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The police in this case had the authority to stop and perform a Terry-type search of a motor vehicle after an anonymous 911 caller reported that the driver of the vehicle threatened the caller, a fellow motorist, with a gun. Defendant, the driver of the vehicle at issue, was convicted of assault with a dangerous weapon. On appeal, Defendant argued that the police lacked probable cause to stop his vehicle, and therefore, the trial court should have suppressed the pellet gun found in his vehicle. The Appeals Court affirmed. The Supreme Court affirmed, holding (1) the information possessed by the police gave them reasonable, articulable suspicion to stop and perform a protective sweep of Defendant’s vehicle; (2) given the safety concerns of the police, reasonable suspicion was all that was required; and (3) therefore, the motion judge properly denied the motion to suppress. View "Commonwealth v. Manha" on Justia Law

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The police in this case had the authority to stop and perform a Terry-type search of a motor vehicle after an anonymous 911 caller reported that the driver of the vehicle threatened the caller, a fellow motorist, with a gun. Defendant, the driver of the vehicle at issue, was convicted of assault with a dangerous weapon. On appeal, Defendant argued that the police lacked probable cause to stop his vehicle, and therefore, the trial court should have suppressed the pellet gun found in his vehicle. The Appeals Court affirmed. The Supreme Court affirmed, holding (1) the information possessed by the police gave them reasonable, articulable suspicion to stop and perform a protective sweep of Defendant’s vehicle; (2) given the safety concerns of the police, reasonable suspicion was all that was required; and (3) therefore, the motion judge properly denied the motion to suppress. View "Commonwealth v. Manha" on Justia Law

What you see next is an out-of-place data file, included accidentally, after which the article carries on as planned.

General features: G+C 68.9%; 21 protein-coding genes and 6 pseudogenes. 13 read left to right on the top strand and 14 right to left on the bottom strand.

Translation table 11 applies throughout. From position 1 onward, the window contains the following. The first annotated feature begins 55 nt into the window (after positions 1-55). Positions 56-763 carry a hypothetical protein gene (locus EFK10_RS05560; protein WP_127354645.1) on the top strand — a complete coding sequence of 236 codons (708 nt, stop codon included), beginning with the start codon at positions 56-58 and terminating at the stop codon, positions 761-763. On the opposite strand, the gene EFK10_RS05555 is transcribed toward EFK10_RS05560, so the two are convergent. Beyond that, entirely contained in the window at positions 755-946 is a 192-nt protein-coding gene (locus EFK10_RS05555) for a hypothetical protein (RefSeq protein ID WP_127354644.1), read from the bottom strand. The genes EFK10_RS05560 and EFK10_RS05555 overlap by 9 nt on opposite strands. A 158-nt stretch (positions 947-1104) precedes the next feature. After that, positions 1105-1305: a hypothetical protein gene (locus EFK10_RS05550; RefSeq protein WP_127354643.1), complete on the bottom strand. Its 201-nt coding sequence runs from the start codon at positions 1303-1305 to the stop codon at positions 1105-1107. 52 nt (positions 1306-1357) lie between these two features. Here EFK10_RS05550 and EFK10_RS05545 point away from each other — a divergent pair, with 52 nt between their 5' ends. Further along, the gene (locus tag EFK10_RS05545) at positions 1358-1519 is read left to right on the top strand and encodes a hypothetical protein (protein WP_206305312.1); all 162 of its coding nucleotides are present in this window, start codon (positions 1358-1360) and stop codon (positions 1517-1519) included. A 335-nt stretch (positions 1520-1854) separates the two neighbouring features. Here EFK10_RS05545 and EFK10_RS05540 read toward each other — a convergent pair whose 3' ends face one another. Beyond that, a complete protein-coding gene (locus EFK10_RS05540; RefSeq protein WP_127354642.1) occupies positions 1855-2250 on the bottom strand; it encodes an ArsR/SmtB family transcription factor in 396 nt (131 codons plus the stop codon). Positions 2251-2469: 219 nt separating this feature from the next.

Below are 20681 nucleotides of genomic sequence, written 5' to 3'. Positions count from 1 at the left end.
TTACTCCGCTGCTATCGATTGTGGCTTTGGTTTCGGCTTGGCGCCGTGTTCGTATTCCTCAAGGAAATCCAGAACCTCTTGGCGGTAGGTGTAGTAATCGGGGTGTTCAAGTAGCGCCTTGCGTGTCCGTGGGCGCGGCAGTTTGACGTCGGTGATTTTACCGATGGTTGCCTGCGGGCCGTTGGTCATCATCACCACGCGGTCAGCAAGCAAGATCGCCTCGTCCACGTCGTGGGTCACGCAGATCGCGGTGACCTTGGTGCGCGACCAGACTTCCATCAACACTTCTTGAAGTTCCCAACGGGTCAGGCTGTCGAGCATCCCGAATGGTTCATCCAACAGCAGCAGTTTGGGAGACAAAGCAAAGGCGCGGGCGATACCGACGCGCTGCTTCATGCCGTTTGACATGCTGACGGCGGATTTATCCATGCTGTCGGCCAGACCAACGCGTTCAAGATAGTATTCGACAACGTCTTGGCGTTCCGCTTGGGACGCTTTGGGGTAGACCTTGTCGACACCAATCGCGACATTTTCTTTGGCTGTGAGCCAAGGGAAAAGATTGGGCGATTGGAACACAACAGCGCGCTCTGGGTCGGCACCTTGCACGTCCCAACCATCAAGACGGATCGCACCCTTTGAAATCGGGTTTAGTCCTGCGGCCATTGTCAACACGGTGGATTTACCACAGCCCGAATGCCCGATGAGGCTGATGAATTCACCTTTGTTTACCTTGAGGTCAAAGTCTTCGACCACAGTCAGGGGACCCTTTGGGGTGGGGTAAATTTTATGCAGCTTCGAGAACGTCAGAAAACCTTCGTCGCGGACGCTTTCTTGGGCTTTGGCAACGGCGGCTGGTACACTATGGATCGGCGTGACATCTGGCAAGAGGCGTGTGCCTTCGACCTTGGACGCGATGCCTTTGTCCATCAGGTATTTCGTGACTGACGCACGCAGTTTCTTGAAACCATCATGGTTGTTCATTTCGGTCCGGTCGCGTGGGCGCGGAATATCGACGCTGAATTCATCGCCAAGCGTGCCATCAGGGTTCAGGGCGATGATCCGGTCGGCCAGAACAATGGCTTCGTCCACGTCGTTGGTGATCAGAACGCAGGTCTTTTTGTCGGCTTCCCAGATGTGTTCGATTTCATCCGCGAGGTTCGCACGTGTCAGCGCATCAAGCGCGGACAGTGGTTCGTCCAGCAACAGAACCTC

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The Supreme Judicial Court affirmed the judgment of a single justice of the county court denying Appellant’s petition filed pursuant to Mass. Gen. Laws ch. 211, 3, holding that retrying Appellant after his first trial ended in a mistrial will not violate his protection against double jeopardy. Appellant was charged with murder in the first degree. After deliberating for several days, the jury reported that they were deadlocked. The judge determined that the deliberating and alternate jurors had improperly communicated and thus engaged in misconduct. Appellant filed a motion for a mistrial on this basis. The judge allowed the motion. Thereafter, Appellant filed a motion to dismiss the indictment. The judge denied the motion. Appellant then filed this petition seeking review of that decision. The Supreme Judicial Court affirmed, holding that because the evidence was legally sufficient to support a murder verdict against Appellant, retrying him will not violate the guarantee against double jeopardy. View "Pinney v. Commonwealth" on Justia Law